Infants of vaccinated mothers less likely to be hospitalized for COVID

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Infants of vaccinated mothers less likely to be hospitalized for COVID

Infants born to mothers vaccinated with two doses of an mRNA COVID vaccine during pregnancy are dramatically less likely to be admitted to the hospital for COVID-19 in the first six months of life. This is according to a new study from the Centers for Disease Control and Prevention.

The study found that “overall, maternal vaccination was 61% effective at preventing infant hospitalization.”

Reuters reported, “That protection rose to 80% when the mothers were vaccinated 21 weeks through 14 days before delivery.”

Meanwhile, the “effectiveness fell to 32% for the babies whose mothers were inoculated earlier during pregnancy.”

The Hill reports the study used data “from 20 pediatric hospitals in 17 states, from July 2021 to January 2022.”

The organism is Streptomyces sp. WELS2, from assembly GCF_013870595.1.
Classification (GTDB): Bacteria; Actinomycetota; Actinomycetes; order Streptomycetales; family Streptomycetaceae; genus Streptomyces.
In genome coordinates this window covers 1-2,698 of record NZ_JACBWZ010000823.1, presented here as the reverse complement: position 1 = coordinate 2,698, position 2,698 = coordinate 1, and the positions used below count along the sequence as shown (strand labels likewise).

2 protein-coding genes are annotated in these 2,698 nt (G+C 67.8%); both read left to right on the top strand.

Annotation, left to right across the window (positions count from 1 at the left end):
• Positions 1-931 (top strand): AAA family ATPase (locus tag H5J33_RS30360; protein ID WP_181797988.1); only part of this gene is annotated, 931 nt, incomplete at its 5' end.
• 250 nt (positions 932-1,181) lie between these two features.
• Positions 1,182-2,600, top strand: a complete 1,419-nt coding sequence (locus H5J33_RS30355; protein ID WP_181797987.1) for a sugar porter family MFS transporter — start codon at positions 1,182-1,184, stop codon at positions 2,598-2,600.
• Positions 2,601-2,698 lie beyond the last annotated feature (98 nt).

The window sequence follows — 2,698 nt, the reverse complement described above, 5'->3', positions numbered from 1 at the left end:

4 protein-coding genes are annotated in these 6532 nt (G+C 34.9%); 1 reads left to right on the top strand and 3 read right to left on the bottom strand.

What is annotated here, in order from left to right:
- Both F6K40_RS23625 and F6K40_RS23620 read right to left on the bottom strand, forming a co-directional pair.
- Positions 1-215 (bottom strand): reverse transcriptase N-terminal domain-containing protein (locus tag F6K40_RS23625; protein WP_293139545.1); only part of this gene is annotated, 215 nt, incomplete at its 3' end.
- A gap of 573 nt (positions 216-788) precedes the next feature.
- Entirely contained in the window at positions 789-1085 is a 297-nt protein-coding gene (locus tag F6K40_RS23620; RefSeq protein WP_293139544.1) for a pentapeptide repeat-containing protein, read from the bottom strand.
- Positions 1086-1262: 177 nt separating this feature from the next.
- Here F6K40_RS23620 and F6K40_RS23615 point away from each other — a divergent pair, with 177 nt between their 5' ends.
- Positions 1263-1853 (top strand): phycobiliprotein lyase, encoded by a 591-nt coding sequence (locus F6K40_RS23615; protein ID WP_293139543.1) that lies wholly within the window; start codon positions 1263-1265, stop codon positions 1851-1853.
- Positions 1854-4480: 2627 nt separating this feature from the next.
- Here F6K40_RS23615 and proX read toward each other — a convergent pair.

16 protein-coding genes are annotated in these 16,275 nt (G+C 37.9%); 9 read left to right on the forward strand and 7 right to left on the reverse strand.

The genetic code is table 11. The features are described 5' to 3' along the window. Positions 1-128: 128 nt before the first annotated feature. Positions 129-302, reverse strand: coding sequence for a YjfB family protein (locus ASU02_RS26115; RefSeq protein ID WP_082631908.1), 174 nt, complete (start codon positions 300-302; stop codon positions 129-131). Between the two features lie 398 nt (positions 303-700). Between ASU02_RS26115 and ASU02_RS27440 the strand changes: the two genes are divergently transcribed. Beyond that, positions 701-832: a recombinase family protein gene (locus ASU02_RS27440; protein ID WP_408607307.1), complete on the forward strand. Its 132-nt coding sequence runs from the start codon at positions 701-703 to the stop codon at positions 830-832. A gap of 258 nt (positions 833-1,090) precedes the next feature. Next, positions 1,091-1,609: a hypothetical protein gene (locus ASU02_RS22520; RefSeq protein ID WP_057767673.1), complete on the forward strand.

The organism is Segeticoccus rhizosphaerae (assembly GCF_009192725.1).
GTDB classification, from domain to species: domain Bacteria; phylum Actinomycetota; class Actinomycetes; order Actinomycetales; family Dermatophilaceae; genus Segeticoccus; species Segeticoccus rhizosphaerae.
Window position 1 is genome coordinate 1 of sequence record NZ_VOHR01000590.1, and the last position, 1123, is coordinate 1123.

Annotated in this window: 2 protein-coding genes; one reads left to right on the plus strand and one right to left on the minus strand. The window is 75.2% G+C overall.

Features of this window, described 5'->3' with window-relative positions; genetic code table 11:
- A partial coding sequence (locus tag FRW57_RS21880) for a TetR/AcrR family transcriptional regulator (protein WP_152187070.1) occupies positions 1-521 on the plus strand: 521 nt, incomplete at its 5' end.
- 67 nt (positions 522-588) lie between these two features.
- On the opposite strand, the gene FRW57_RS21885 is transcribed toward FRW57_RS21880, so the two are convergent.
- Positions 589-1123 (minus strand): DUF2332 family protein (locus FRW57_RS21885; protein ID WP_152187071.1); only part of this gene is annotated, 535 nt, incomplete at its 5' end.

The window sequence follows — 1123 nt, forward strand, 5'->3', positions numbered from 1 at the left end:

This blog was accurate as of the day of posting. However, as the COVID-19 pandemic rapidly evolves and the scientific community’s understanding of the novel coronavirus and the COVID vaccine develops, the information above may have changed since it was last updated. While I aim to keep all of my blogs on COVID and the COVID vaccine up to date, please visit online resources provided by the CDC, WHO, and your local public health department to stay informed on the latest news.

© Copyright WLL, INC. 2022. This blog provides a wide variety of general health information only and is not intended to be a substitute for professional medical advice, diagnosis, or treatment from your regular physician. If you are concerned about your health, take what you learn from this blog and meet with your personal doctor to discuss your concerns.

 

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